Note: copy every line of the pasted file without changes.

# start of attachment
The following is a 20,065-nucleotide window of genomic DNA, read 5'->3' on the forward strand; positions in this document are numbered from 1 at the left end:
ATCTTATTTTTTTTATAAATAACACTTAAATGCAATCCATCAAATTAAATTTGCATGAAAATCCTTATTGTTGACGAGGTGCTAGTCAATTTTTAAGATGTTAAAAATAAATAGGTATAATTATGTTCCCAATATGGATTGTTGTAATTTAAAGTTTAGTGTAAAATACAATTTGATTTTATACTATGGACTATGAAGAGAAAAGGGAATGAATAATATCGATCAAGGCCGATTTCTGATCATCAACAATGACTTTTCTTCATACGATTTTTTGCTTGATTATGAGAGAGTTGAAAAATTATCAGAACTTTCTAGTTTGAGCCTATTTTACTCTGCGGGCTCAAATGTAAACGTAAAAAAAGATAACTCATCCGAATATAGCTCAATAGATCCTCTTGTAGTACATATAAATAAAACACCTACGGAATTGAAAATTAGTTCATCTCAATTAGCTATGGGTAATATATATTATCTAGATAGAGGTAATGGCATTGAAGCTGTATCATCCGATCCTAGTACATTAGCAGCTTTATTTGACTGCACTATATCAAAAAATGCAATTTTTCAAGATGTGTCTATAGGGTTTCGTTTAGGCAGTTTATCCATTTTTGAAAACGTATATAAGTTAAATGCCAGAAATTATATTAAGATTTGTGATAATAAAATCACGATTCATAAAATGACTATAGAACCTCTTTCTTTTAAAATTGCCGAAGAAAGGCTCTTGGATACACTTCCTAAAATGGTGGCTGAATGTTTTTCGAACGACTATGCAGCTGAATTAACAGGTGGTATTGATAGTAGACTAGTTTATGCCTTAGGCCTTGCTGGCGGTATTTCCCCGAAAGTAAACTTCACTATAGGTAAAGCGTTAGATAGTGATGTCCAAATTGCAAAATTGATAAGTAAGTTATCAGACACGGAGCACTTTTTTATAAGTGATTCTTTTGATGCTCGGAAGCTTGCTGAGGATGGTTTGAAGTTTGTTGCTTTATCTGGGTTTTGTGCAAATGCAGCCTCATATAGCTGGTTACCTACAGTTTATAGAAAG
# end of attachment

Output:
The following is a 20,065-nucleotide window of genomic DNA, read 5'->3' on the forward strand; positions in this document are numbered from 1 at the left end:
ATCTTATTTTTTTTATAAATAACACTTAAATGCAATCCATCAAATTAAATTTGCATGAAAATCCTTATTGTTGACGAGGTGCTAGTCAATTTTTAAGATGTTAAAAATAAATAGGTATAATTATGTTCCCAATATGGATTGTTGTAATTTAAAGTTTAGTGTAAAATACAATTTGATTTTATACTATGGACTATGAAGAGAAAAGGGAATGAATAATATCGATCAAGGCCGATTTCTGATCATCAACAATGACTTTTCTTCATACGATTTTTTGCTTGATTATGAGAGAGTTGAAAAATTATCAGAACTTTCTAGTTTGAGCCTATTTTACTCTGCGGGCTCAAATGTAAACGTAAAAAAAGATAACTCATCCGAATATAGCTCAATAGATCCTCTTGTAGTACATATAAATAAAACACCTACGGAATTGAAAATTAGTTCATCTCAATTAGCTATGGGTAATATATATTATCTAGATAGAGGTAATGGCATTGAAGCTGTATCATCCGATCCTAGTACATTAGCAGCTTTATTTGACTGCACTATATCAAAAAATGCAATTTTTCAAGATGTGTCTATAGGGTTTCGTTTAGGCAGTTTATCCATTTTTGAAAACGTATATAAGTTAAATGCCAGAAATTATATTAAGATTTGTGATAATAAAATCACGATTCATAAAATGACTATAGAACCTCTTTCTTTTAAAATTGCCGAAGAAAGGCTCTTGGATACACTTCCTAAAATGGTGGCTGAATGTTTTTCGAACGACTATGCAGCTGAATTAACAGGTGGTATTGATAGTAGACTAGTTTATGCCTTAGGCCTTGCTGGCGGTATTTCCCCGAAAGTAAACTTCACTATAGGTAAAGCGTTAGATAGTGATGTCCAAATTGCAAAATTGATAAGTAAGTTATCAGACACGGAGCACTTTTTTATAAGTGATTCTTTTGATGCTCGGAAGCTTGCTGAGGATGGTTTGAAGTTTGTTGCTTTATCTGGGTTTTGTGCAAATGCAGCCTCATATAGCTGGTTACCTACAGTTTATAGAAAG